Texturing with UT2K3
Now the GeForce FX 5900 Ultra
One area that we’d like to address concerns Unreal Tournament 2003. The current controversy surrounding Unreal Tournament 2003 started shortly after posting our Unreal Tournament performance article last month.
Dave Baumann of Beyond3D discovered that GeForce FX cards render a form of quasi trilinear filtering, even with the driver running in quality mode. This is important because by using a mix of bilinear and trilinear, performance is enhanced. When you factor in the significance of Unreal Tournament 2003 not just as a game, but as a performance benchmark used by numerous publications, quite a few people became concerned about the legitimacy of testing results taken on this website as well as countless others.
To get to the heart of the matter, we loaded up Unreal Tournament 2003 and went straight to the map our custom demo (T2) we use for all of our testing is based on, DM-Insidious. ATI’s RADEON 9800 PRO with CATALYST 3.6 was used to represent the ATI platform, while the ASUS V9950 Ultra with Detonator 44.71 (the driver that shipped with the video card) was used to represent GeForce FX.
First, we cranked up the anisotropic filtering setting on both cards to 8x via their respective control panels (both cards were running in their quality mode). This is the method we use to adjust image quality for all of our performance testing in Unreal Tournament 2003. Lets look at the RADEON 9800 PRO first:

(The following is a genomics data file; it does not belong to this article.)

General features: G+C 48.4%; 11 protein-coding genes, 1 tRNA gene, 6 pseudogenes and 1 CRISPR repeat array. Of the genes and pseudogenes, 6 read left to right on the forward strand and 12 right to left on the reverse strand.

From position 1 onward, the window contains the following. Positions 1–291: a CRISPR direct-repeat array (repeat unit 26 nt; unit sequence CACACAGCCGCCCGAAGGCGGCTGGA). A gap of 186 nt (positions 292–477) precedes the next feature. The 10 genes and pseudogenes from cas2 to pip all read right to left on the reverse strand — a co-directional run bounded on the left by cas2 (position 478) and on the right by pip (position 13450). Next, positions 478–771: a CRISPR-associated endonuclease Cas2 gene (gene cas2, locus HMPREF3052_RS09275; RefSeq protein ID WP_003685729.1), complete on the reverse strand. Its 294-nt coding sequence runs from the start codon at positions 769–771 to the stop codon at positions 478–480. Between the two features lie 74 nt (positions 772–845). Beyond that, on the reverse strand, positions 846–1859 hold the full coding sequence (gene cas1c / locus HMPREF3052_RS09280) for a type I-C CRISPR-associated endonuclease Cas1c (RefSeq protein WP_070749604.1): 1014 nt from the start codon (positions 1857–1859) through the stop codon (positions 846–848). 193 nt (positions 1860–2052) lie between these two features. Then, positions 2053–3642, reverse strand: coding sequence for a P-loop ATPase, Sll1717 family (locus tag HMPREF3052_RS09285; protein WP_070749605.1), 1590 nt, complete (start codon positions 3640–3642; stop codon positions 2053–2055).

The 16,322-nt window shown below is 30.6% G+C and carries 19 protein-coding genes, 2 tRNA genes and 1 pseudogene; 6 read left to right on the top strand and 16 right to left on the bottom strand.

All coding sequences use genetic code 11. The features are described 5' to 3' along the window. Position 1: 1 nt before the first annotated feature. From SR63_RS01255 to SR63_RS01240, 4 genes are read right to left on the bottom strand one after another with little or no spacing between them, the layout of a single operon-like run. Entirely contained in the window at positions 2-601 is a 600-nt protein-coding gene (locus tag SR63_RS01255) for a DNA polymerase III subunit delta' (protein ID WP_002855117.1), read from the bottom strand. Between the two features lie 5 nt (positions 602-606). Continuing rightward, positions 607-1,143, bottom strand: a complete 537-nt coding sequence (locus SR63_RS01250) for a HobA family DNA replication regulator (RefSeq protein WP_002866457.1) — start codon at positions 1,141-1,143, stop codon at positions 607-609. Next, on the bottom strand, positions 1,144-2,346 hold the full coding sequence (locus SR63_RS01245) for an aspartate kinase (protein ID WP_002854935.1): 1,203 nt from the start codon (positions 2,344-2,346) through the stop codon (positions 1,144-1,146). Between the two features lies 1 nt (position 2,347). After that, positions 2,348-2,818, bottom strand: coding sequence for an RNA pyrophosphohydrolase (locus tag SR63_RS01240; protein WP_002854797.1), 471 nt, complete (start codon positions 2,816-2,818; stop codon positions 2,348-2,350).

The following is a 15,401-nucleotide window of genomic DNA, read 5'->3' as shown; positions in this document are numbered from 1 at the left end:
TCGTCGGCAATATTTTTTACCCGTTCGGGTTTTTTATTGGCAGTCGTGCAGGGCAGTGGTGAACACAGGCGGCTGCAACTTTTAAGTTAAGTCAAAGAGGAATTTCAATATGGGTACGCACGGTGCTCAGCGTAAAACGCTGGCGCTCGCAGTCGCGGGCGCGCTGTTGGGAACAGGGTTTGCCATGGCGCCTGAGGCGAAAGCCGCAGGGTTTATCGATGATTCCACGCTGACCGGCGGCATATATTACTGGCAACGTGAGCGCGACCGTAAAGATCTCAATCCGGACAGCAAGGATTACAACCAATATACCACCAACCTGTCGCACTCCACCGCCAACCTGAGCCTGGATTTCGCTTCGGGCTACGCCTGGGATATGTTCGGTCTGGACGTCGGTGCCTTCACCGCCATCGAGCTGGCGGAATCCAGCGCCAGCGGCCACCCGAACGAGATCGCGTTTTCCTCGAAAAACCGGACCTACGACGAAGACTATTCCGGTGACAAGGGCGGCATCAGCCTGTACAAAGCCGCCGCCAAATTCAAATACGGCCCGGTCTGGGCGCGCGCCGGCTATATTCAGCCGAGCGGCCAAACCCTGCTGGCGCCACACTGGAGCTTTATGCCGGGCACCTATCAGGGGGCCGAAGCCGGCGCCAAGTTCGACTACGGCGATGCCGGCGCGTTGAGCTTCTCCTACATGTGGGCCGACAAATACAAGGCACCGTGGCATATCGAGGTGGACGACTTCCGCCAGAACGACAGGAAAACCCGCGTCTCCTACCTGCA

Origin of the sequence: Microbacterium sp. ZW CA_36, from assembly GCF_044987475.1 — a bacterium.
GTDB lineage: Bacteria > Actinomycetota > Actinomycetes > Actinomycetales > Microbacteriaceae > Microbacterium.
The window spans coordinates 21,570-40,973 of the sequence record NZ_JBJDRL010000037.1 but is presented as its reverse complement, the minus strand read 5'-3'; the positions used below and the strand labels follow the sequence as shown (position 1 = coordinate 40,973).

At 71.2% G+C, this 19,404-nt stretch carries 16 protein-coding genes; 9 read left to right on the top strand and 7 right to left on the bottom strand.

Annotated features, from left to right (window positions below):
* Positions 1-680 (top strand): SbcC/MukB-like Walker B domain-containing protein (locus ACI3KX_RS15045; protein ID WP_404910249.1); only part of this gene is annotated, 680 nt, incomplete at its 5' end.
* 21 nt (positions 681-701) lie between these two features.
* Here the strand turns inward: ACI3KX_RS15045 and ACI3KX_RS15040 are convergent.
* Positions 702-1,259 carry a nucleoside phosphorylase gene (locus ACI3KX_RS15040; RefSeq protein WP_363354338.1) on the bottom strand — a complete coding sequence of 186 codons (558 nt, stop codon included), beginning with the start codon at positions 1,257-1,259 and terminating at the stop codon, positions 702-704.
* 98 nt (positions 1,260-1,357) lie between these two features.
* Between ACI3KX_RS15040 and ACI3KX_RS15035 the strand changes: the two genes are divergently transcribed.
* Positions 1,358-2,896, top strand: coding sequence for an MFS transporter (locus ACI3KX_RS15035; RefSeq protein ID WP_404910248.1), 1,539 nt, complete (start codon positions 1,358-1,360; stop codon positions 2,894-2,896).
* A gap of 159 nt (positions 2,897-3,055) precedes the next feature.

As you can see, neither card is truly using trilinear filtering. The transitions between mipmap levels are harsh. If trilinear filtering were in use, the colors (each color represents a mipmap level) would blend together more naturally.
Normally when lesser filtering methods are used, the lower quality mipmap levels stand out pretty dramatically; sometimes causing a shimmering effect to the eye. However, we can see here that with ATI and NVIDIA’s bilinear/trilinear mix, this isn’t the case. The higher detail textures that are closer to the end user blend fairly well with the textures they’re directly adjacent to, and the shimmering effect is not apparent during movement.
This is where the controversy begins. Both companies are giving end users a good-looking image (in our subjective opinion) that does sacrifice some texture quality, but yields better performance. NVIDIA did however tell reviewers that its Quality mode in the Detonator drivers would always display trilinear filtering a case which we don’t see here. But wait, there’s an “Application” setting in 44.71! Let’s try running both cards in their respective application modes starting with ATI:
As you can see, when application mode is forced on the ATI driver, it does what it’s told and renders an image with trilinear filtering in place. On the other hand, the NVIDIA card continues to use its quasi-trilinear mode, albeit with higher image quality.
This is where the controversy really heats up, as the ATI card submits to the desires of the end user, rendering the image as the developer intended, while GeForce FX always forces NVIDIA’s quasi-trilinear mode on its user (in NVIDIA’s defense, we’ve been told that they did have Epic’s approval for this optimization). For the consumer who wants all the eye candy turned on when he sets it in the driver, GeForce FX currently has, for lack of a better word, selective memory, while ATI’s RADEON line gives the end user what he wants. With today’s $400+ video cards all offering more than enough performance for today’s latest games, eye candy is becoming a more important factor than before.
Fortunately, there is light at the end of the tunnel for NVIDIA users. NVIDIA is currently hard at work on a driver that will resolve this issue. This provides little solace for current image quality enthusiasts with GeForce FX cards, but it does appear as if NVIDIA has seen the error in its ways.